From a Manor Kitchen

My great-aunt Emily Lovelace, “Auntie Nimmo” (1875--1967), cooked for wealthy families in Dorset, England, including the Colfoxes (the uppermost local gentry) at their Delapre estate in Bridprot. Her manuscript cook book, in various hands, shows recipes Emily used regularly, and gathered from other cooks: a wonderful procession of cakes, chutneys, jams, fancy desserts, and full menus “for the partees.” After her marriage, aged 36, to Harry Parsons, an ex-Royal Navy artificer, the couple served at the Gentlemen’s Club in Bridport where Harry was steward and Emily cooked. As a little boy I knew her as the only lively one among her ailing sisters whom she took care of in later life. I recall her caraway seed cake, a taste which I have always loathed. Recently I attempted one of her recipes for marmalade, attributed to one Aunt Martha. It required much soaking and boiling, and unusually called for a proportion of sweet oranges along with the Sevilles. It made marmalade that to my taste was too sweet, even insipid, but of a gorgeous bright orange colour. It was unlike the dark and cloudy Oxford style that I usually make but I’m sure it looked just the thing on a silver salver.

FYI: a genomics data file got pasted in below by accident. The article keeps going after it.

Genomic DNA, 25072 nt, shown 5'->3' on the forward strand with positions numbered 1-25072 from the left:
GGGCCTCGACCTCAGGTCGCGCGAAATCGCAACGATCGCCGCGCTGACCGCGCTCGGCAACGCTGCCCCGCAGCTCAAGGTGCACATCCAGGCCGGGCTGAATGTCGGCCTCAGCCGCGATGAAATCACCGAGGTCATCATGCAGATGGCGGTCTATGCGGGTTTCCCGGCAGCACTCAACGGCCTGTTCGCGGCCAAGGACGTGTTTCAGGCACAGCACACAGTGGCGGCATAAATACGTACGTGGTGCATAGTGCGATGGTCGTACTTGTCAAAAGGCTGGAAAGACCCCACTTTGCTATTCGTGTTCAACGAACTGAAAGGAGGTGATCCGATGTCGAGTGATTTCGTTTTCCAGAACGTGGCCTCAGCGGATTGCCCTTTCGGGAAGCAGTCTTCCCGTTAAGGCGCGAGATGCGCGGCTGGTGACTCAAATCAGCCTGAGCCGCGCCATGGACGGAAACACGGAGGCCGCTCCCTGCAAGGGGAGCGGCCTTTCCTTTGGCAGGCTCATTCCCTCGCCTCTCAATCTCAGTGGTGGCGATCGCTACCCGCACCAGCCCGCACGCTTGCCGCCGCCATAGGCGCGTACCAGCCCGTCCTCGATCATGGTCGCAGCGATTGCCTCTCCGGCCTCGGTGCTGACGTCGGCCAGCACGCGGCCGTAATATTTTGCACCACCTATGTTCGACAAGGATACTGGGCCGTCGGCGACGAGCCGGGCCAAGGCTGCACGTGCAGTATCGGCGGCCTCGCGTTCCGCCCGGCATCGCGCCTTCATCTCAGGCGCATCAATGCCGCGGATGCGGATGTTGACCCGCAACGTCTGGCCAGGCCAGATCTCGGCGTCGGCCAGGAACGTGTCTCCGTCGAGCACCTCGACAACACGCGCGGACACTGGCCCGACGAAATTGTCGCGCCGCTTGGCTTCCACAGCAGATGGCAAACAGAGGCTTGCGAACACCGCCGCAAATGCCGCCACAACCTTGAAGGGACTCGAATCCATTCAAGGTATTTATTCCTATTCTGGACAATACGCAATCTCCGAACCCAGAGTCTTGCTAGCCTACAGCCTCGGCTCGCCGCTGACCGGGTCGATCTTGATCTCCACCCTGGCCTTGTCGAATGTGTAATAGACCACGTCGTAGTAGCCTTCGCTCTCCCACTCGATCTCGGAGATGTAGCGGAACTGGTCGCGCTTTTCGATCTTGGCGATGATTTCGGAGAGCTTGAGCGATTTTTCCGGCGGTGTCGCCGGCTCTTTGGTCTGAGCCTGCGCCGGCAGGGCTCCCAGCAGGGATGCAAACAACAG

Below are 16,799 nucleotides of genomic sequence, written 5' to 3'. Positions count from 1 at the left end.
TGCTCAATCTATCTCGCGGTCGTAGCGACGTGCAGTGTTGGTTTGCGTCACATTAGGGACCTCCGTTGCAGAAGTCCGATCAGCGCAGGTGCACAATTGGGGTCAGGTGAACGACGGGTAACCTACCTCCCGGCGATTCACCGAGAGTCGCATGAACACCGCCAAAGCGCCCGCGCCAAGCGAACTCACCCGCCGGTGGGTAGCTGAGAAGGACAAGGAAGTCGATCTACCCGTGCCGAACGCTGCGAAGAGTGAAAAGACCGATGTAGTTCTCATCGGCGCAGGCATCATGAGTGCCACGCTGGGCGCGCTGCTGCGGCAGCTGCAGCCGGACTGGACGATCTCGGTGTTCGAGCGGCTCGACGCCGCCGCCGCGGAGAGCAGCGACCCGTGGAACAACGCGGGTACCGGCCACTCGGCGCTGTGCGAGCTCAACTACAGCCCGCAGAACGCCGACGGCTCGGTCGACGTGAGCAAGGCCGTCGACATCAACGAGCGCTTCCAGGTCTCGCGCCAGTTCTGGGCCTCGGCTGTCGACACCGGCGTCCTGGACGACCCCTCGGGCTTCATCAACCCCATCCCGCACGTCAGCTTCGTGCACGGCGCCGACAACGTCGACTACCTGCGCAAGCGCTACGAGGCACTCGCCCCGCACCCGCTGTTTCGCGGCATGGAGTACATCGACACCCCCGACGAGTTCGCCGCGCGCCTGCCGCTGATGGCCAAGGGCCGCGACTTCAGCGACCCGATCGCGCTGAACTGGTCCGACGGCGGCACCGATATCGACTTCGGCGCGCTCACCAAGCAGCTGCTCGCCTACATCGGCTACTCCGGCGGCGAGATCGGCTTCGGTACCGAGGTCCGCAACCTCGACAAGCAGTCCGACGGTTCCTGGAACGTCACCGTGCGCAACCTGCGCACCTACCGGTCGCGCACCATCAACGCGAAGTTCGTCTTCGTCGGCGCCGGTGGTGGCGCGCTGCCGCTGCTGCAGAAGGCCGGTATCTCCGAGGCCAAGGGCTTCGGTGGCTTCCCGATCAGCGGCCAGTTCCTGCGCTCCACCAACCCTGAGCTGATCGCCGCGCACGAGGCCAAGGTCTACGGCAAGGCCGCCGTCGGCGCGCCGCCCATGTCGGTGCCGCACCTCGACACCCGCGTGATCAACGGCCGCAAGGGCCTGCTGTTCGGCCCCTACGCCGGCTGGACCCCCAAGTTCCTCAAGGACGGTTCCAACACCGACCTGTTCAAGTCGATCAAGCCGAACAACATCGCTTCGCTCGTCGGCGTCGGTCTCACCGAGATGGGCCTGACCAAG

• 1. Emily Parsons with her young great-nephew

  • 2. Emily’s manuscript cook book

  • 3. Pages from Emily’s manuscript cook book

  • 4. Menu for a 1903 supper

  • 5. "For the Partees,” Jan. 2nd-4th, 1903

  • 6. Recipe for Game Pie

  • 7. The wet and dry ingredients are mixed together by hand until they are well combined. In this photo my father is reminding my mother of how much I used to enjoy eating the unbaked dough as a child. I still do.

  • 8. Recipes for Tomato Chutney and Furniture Polish

  • 9. Martin with bottled marmalade

  • 10. Oxford-style and Emily’s more jelly-like marmalade